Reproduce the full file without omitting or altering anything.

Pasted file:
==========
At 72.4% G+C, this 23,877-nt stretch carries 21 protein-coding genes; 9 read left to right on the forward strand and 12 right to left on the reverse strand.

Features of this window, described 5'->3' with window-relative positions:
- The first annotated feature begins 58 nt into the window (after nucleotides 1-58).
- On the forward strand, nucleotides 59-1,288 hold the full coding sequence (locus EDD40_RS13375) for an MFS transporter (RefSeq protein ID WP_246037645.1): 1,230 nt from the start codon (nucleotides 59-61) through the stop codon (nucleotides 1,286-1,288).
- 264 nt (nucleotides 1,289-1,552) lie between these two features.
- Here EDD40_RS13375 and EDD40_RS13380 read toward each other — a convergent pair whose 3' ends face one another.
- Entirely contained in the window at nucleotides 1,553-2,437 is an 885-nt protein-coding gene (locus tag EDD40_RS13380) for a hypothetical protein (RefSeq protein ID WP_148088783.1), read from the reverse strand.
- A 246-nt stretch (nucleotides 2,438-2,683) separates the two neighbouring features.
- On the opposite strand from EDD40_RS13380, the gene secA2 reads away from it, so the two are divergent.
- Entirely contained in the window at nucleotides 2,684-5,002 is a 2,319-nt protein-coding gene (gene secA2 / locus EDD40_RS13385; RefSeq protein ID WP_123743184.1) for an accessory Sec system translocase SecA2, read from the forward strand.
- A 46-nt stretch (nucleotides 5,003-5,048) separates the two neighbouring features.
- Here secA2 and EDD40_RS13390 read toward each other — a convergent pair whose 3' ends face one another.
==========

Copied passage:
At 72.4% G+C, this 23,877-nt stretch carries 21 protein-coding genes; 9 read left to right on the forward strand and 12 right to left on the reverse strand.

Features of this window, described 5'->3' with window-relative positions:
- The first annotated feature begins 58 nt into the window (after nucleotides 1-58).
- On the forward strand, nucleotides 59-1,288 hold the full coding sequence (locus EDD40_RS13375) for an MFS transporter (RefSeq protein ID WP_246037645.1): 1,230 nt from the start codon (nucleotides 59-61) through the stop codon (nucleotides 1,286-1,288).
- 264 nt (nucleotides 1,289-1,552) lie between these two features.
- Here EDD40_RS13375 and EDD40_RS13380 read toward each other — a convergent pair whose 3' ends face one another.
- Entirely contained in the window at nucleotides 1,553-2,437 is an 885-nt protein-coding gene (locus tag EDD40_RS13380) for a hypothetical protein (RefSeq protein ID WP_148088783.1), read from the reverse strand.
- A 246-nt stretch (nucleotides 2,438-2,683) separates the two neighbouring features.
- On the opposite strand from EDD40_RS13380, the gene secA2 reads away from it, so the two are divergent.
- Entirely contained in the window at nucleotides 2,684-5,002 is a 2,319-nt protein-coding gene (gene secA2 / locus EDD40_RS13385; RefSeq protein ID WP_123743184.1) for an accessory Sec system translocase SecA2, read from the forward strand.
- A 46-nt stretch (nucleotides 5,003-5,048) separates the two neighbouring features.
- Here secA2 and EDD40_RS13390 read toward each other — a convergent pair whose 3' ends face one another.